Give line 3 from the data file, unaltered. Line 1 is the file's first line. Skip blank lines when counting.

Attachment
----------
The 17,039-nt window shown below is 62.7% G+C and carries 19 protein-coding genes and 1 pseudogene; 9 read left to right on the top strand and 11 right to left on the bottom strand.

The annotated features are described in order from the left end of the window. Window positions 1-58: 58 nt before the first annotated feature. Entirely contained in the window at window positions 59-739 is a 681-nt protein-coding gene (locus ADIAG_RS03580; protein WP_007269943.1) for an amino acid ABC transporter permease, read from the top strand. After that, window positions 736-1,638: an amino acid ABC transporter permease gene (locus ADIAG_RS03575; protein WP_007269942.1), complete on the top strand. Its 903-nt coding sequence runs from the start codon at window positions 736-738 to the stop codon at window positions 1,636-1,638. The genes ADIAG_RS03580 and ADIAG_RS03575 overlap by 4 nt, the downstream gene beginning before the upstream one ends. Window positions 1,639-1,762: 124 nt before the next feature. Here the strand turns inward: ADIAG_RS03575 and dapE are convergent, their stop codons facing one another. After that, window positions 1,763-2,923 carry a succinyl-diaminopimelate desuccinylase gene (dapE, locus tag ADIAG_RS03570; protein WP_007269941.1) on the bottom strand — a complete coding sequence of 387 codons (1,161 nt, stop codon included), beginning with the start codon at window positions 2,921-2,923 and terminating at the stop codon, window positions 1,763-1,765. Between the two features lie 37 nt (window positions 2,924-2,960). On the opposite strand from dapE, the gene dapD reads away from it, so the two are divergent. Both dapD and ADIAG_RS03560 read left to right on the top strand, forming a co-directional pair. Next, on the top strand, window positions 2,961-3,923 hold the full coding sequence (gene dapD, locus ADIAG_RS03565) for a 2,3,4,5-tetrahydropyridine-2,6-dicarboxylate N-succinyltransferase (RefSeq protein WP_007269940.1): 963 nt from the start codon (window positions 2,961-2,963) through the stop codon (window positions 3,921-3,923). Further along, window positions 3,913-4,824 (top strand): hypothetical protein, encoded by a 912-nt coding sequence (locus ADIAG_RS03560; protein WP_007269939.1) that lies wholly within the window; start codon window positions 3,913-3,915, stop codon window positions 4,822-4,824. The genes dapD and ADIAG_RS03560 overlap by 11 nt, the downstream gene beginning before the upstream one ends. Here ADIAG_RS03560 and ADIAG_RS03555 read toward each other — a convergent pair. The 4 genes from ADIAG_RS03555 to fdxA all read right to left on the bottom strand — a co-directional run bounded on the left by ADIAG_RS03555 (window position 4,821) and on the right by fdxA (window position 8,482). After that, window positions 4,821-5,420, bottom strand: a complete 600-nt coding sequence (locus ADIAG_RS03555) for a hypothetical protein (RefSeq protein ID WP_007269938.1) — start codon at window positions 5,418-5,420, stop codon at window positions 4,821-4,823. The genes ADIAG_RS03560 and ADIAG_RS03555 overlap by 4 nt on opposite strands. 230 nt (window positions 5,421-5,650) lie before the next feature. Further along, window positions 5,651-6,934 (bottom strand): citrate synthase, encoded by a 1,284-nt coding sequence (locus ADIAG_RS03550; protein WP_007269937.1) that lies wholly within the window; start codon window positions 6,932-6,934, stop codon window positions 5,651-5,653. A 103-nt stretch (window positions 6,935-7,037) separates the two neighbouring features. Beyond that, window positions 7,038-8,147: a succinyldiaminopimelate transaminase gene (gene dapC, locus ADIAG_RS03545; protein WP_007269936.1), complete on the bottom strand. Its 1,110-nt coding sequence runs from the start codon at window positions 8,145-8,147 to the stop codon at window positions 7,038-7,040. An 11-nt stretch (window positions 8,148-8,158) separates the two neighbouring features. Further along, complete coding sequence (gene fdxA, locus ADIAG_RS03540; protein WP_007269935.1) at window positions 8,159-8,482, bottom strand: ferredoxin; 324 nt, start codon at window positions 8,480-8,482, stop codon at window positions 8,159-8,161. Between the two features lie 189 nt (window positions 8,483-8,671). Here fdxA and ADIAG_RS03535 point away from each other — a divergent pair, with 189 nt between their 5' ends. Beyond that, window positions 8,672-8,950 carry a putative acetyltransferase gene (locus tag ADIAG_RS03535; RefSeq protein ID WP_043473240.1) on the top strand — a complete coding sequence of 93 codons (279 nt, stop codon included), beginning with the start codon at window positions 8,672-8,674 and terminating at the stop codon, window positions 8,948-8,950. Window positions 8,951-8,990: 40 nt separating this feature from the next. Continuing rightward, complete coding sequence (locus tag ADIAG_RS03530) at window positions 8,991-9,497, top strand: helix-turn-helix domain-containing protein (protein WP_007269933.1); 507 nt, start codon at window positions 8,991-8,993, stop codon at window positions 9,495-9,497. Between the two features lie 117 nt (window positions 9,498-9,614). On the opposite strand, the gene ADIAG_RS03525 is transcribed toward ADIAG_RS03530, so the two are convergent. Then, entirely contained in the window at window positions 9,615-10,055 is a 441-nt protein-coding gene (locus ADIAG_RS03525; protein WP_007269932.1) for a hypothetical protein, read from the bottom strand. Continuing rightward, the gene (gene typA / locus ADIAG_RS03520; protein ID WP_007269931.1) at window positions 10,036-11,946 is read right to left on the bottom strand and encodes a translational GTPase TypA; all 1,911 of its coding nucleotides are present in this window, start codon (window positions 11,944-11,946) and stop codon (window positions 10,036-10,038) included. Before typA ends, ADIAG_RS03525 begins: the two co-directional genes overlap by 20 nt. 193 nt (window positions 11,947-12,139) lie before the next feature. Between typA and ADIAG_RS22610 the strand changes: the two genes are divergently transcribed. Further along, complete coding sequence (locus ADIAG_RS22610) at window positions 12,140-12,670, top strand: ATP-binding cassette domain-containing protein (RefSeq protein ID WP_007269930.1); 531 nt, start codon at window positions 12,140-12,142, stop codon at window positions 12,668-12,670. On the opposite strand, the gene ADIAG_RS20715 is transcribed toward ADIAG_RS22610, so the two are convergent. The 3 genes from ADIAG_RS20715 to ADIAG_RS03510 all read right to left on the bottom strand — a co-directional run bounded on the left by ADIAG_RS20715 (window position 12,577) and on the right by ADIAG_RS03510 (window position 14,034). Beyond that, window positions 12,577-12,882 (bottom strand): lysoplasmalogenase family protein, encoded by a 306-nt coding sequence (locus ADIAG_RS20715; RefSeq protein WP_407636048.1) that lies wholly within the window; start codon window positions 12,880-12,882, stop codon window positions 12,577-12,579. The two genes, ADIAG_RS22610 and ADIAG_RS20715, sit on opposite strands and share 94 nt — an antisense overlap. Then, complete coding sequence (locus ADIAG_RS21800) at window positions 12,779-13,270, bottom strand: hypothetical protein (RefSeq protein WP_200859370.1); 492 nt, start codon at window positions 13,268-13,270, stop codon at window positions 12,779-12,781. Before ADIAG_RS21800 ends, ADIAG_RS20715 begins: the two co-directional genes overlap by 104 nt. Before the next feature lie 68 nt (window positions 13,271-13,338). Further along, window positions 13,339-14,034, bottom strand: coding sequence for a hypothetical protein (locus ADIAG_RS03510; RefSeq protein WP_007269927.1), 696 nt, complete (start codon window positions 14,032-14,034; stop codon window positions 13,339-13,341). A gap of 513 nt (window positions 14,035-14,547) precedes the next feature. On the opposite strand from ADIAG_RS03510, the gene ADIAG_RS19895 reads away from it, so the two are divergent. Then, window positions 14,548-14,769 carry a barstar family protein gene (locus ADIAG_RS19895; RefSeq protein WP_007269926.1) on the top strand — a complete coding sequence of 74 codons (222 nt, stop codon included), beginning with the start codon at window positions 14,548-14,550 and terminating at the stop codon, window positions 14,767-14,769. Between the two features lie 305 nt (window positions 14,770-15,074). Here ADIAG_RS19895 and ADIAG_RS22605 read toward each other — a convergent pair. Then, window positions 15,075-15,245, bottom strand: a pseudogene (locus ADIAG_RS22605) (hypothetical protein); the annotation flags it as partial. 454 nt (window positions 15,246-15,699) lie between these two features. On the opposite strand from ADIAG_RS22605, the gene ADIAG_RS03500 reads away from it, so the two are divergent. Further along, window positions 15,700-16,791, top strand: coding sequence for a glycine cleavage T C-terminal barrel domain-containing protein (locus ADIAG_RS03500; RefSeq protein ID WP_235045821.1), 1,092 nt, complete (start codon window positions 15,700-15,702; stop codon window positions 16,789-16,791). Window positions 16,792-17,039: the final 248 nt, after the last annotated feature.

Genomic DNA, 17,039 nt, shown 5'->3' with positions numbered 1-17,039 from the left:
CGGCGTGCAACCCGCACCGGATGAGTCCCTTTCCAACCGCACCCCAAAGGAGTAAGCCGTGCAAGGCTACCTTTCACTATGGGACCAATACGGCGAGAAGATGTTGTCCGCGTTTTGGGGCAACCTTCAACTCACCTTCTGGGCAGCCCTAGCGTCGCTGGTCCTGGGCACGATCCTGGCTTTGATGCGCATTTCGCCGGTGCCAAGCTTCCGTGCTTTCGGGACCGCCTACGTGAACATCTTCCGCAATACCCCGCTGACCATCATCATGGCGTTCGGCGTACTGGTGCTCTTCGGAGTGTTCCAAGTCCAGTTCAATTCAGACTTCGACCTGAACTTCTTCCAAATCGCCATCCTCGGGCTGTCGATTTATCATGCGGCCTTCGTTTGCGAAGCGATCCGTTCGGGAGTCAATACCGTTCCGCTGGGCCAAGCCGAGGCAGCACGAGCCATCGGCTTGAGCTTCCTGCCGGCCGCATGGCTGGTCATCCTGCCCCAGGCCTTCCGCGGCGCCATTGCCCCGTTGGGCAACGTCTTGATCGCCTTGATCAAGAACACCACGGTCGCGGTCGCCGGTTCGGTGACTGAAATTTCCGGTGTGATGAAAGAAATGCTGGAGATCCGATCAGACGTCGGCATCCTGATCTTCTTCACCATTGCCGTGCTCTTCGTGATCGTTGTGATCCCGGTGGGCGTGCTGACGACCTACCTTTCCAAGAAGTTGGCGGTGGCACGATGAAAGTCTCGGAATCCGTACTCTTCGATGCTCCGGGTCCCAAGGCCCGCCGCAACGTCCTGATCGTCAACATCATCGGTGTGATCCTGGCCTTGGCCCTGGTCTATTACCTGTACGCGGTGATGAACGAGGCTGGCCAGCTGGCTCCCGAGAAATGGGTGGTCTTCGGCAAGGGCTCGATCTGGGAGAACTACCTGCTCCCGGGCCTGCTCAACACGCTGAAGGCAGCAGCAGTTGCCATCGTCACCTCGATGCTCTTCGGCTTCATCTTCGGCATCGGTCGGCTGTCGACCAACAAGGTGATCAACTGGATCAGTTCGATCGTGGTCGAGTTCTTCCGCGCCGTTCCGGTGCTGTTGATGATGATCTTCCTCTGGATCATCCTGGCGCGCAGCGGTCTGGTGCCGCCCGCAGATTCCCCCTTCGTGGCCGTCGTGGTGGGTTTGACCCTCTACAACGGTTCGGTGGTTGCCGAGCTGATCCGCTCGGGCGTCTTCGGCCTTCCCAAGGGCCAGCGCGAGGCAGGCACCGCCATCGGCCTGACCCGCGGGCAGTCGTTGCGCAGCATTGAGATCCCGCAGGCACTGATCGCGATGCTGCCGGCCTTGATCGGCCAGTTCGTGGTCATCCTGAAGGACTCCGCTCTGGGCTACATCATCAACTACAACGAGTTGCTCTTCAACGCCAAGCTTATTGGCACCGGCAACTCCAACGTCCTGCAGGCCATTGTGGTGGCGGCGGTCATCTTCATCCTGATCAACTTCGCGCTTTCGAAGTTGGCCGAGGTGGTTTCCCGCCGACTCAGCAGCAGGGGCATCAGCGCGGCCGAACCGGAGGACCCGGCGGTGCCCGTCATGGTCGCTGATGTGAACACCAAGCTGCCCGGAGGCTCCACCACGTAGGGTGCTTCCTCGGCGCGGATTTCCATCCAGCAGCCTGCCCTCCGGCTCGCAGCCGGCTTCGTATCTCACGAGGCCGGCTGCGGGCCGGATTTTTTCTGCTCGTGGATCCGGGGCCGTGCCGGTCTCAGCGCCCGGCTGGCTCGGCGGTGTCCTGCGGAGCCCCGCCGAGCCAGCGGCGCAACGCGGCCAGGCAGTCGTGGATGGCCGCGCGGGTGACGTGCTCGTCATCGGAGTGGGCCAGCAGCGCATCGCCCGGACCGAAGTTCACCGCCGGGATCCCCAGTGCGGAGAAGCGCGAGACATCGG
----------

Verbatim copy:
Genomic DNA, 17,039 nt, shown 5'->3' with positions numbered 1-17,039 from the left: